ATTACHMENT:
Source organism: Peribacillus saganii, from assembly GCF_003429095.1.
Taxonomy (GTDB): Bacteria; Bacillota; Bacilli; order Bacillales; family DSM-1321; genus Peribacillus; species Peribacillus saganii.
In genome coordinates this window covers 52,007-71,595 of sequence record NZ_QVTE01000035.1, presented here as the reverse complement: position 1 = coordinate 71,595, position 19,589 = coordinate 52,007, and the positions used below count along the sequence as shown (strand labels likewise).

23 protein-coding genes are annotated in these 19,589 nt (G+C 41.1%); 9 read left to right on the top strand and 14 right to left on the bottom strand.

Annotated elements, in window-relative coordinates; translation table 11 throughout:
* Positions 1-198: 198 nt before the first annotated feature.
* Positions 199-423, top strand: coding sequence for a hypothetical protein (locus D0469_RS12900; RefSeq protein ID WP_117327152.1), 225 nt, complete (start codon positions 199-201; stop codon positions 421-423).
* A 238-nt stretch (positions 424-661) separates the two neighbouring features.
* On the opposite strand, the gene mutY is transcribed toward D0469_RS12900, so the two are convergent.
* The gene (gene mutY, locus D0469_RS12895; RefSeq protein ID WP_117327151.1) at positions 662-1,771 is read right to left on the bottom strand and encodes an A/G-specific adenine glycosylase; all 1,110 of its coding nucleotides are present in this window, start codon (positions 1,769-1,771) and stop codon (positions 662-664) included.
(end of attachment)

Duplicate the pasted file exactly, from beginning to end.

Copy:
Source organism: Peribacillus saganii, from assembly GCF_003429095.1.
Taxonomy (GTDB): Bacteria; Bacillota; Bacilli; order Bacillales; family DSM-1321; genus Peribacillus; species Peribacillus saganii.
In genome coordinates this window covers 52,007-71,595 of sequence record NZ_QVTE01000035.1, presented here as the reverse complement: position 1 = coordinate 71,595, position 19,589 = coordinate 52,007, and the positions used below count along the sequence as shown (strand labels likewise).

23 protein-coding genes are annotated in these 19,589 nt (G+C 41.1%); 9 read left to right on the top strand and 14 right to left on the bottom strand.

Annotated elements, in window-relative coordinates; translation table 11 throughout:
* Positions 1-198: 198 nt before the first annotated feature.
* Positions 199-423, top strand: coding sequence for a hypothetical protein (locus D0469_RS12900; RefSeq protein ID WP_117327152.1), 225 nt, complete (start codon positions 199-201; stop codon positions 421-423).
* A 238-nt stretch (positions 424-661) separates the two neighbouring features.
* On the opposite strand, the gene mutY is transcribed toward D0469_RS12900, so the two are convergent.
* The gene (gene mutY, locus D0469_RS12895; RefSeq protein ID WP_117327151.1) at positions 662-1,771 is read right to left on the bottom strand and encodes an A/G-specific adenine glycosylase; all 1,110 of its coding nucleotides are present in this window, start codon (positions 1,769-1,771) and stop codon (positions 662-664) included.